The Democratic Debate Focused On Race, And That Speaks Volumes About The Two Parties
The seventh Democratic debate is over, and one of the most noteworthy things about it was the extent to which it focused on race relations in America. In fact, just about everybody at the event — candidates and questioners alike — seemed to accept the fundamental premise that systemic racism seriously hurts people of color in America. The subsequent conversation centered on how to fix this. The Democratic debate focused on race issues in a really big way, and moreover, highlighted the gargantuan division between Democrats and Republicans on issues of race.
Over the course of the night, Sanders and Clinton got into several heated arguments. They agreed, however, that systemic, institutionalized racism exists in America and is a serious problem that needs addressing. Clinton said that "systemic racism stalks the criminal justice system," and outlined several steps to fix this, while Sanders pledged more generally to "end institutionalized racism and reform a broken criminal justice system."
Of course, candidates shouldn't necessarily get cookies for simply accepting the basic fact of systemic racism. Still, given that many (most?) politicians do not accept this fact, it's a big deal that Clinton and Sanders did. At the very least, it served as a microcosm of the broader way in which Democrats addressed race on Sunday night. There were numerous questions on race, and while the candidates' responses weren't always perfect, they did engage with the topic in a deep and thoughtful manner.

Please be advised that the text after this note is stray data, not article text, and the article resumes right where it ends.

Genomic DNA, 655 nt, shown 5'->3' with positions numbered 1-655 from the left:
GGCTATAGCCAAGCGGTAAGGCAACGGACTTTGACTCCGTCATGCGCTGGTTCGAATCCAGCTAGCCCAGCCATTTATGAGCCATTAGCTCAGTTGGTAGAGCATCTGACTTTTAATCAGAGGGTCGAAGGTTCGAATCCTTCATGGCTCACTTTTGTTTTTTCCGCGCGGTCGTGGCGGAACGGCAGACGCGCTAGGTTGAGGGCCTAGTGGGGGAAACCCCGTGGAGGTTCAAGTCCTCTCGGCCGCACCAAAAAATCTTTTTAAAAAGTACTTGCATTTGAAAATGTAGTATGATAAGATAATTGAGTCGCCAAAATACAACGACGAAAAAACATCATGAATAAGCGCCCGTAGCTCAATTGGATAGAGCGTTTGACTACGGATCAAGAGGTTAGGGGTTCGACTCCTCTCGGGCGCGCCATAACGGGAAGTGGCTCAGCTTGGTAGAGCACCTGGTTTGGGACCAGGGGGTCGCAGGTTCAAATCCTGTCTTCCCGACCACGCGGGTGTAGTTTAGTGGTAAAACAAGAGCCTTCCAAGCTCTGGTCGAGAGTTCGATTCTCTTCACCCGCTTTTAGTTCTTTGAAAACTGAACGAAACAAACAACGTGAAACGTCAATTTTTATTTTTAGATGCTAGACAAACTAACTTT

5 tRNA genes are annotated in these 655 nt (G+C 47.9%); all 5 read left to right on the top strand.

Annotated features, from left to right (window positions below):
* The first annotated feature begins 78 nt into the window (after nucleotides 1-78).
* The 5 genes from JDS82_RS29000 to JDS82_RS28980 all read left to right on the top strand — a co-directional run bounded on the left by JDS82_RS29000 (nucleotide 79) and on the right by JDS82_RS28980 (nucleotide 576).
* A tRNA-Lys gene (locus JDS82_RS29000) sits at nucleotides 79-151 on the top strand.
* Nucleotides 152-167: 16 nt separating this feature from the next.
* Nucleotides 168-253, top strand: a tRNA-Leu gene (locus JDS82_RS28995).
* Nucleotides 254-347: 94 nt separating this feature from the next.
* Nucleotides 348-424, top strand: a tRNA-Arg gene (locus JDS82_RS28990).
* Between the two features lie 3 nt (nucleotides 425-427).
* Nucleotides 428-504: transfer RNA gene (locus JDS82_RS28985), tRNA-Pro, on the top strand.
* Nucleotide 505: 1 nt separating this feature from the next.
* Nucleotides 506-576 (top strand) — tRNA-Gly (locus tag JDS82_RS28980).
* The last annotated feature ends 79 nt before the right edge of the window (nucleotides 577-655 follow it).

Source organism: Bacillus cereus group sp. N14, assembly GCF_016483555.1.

Some of the questions were policy-oriented: Don Lemon asked the candidates about their support for the 1994 crime bill, which has been blamed for the mass incarceration of black Americans. This elicited a range of policy proposals from the candidates, including ending mandatory minimum sentences for drug offenders and requiring body cameras on police.
But other questions struck deeper, and elicited deeper responses. Lemon asked both candidates to describe their own "racial blind spots." When both Clinton and Sanders attempted to dodge the question, he asked it again. Clinton's response is worth quoting in full:
I think being a white person in the United States of America, I know that I have never had the experience that so many people, the people in this audience have had. And I think it's incumbent upon me and what I have been trying to talk about during this campaign is to urge white people to think about what it is like to have "the talk" with your kids, scared that your sons or daughters, even, could get in trouble for no good reason whatsoever like Sandra Bland and end up dead in a jail in Texas.
And I have spent a lot of time with the mothers of African-American children who have lost them, Trayvon Martin's mother. And I've gotten to know them. I've listened to them. And it has been incredibly humbling because I can't pretend to have the experience that you have had and others have had. But I will do everything that I possibly can to not only do the best to understand and to empathize, but to tear down the barriers of systemic racism that are in the criminal justice system, in the employment system, in the education and health care system.